Raymundo Escamilla isn’t interested in taking shortcuts. When we meet outside his tortilla factory on San Antonio’s West Side in February, Escamilla, 62, is dressed in a striped button-down shirt, with a pair of reading glasses folded and tucked into the collar. He’s wearing wrinkle-free jeans with an uncreased brown leather belt, and polished cowboy boots. The overall effect is sharp but not fussy, giving Escamilla the air of a gentleman who is refined but unafraid to work. That could mean hauling bags of Texas-grown corn to the factory’s small back room to get the nixtamalization process started. This is the long, slow, difficult way to make tortillas—and it’s the reason that the San Antonio Colonial tortilla factory has such a loyal following in San Antonio and Austin, plus a growing mail-order business that even ships internationally.
The factory is an unassuming yellow stucco building on the corner of Guadalupe and Cibolo streets. Inside, a couple of metal troughs are filled with corn kernels and an alkaline mixture of water and calcium hydroxide that’s sometimes called slaked lime. Burners under the troughs heat the water and cook the corn. The tortillero (tortilla maker) uses long metal paddles to swish around the corn and water, allowing for even cooking. All the while, the temperature of the water is closely monitored. These are the first steps in the overnight nixtamalization process.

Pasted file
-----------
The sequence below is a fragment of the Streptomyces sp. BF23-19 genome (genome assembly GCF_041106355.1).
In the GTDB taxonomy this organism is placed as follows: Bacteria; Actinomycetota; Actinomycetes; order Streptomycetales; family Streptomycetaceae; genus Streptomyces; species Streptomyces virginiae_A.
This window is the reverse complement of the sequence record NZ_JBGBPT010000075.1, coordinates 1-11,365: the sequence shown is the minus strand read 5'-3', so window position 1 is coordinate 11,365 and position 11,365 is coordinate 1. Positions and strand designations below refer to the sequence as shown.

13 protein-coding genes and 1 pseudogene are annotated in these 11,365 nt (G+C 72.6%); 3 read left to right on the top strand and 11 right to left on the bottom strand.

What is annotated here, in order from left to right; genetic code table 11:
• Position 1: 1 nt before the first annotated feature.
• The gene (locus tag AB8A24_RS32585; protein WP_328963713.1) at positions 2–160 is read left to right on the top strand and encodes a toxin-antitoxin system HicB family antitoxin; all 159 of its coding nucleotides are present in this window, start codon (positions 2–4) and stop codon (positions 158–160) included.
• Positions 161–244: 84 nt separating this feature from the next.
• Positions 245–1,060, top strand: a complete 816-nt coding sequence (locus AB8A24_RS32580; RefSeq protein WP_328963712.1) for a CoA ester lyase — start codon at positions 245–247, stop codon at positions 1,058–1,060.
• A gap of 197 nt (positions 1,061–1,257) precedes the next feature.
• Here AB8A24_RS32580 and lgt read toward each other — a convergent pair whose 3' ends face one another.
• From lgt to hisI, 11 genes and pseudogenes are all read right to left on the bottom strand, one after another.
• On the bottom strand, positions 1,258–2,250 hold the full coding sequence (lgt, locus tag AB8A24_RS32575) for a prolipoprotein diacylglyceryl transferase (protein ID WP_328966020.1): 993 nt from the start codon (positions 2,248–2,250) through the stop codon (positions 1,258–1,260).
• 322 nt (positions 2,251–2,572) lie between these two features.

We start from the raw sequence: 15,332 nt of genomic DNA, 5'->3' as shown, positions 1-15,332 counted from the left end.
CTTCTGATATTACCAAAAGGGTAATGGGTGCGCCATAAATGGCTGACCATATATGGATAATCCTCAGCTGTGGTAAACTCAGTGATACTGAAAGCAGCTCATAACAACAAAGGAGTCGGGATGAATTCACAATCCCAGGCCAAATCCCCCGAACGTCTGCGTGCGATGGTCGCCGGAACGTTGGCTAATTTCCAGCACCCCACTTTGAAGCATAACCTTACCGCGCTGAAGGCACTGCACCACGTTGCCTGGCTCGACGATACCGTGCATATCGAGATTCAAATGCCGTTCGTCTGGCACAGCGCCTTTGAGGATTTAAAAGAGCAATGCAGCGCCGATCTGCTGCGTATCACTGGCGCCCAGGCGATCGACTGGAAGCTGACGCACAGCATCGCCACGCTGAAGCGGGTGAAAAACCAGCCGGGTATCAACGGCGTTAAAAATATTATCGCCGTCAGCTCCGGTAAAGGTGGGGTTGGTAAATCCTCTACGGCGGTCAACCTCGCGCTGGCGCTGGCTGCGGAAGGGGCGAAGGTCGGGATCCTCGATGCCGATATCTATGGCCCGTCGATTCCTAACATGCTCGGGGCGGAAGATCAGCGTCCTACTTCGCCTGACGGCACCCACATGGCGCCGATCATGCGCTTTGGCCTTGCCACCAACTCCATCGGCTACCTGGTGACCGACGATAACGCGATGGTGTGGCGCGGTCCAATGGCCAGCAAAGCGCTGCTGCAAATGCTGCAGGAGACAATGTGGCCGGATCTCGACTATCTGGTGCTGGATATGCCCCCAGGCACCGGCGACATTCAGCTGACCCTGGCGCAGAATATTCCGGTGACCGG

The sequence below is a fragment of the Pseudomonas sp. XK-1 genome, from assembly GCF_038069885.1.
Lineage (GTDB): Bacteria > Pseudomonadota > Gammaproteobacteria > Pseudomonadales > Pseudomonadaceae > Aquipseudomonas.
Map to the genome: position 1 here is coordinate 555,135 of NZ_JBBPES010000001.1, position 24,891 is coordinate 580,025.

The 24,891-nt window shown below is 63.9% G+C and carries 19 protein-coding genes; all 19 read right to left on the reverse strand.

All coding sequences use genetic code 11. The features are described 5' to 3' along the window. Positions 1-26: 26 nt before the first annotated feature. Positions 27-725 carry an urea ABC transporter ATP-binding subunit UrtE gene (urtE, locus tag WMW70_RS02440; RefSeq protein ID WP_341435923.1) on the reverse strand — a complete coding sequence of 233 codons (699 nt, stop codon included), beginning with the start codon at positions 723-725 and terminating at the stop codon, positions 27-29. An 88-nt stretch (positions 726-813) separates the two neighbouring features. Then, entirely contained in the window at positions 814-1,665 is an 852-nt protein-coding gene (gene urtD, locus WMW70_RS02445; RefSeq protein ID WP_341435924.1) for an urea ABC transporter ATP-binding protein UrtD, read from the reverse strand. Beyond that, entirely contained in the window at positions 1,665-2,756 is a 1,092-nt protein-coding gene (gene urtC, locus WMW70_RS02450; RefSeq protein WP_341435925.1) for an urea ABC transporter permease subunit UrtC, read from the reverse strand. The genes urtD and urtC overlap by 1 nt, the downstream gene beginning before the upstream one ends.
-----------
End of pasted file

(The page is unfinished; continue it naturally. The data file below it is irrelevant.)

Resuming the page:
The next step is to allow the corn to steep in the liquid, with occasional stirring. After the cooking has separated the hull from the inner kernel and released the corn’s locked-away nutrients, the water is drained from the tanks and then milled into masa (corn dough). The masa is squeezed into the feeders of mechanical tortilla machines that flatten the dough and cut and par-cook the tortillas into miniature, three-inch discs ideal for doubling up for the ever-popular street-style taco. Escamilla’s team also makes larger discs, some of which are flavored with powdered nopales or chiles. Off to the side are trays of chicharrones—large twists and blocks of fried pork skin with crunchy outer layers and soft luscious interiors. Fat chiles rellenos might also be available. Escamilla wouldn’t have it any other way. This is family tradition.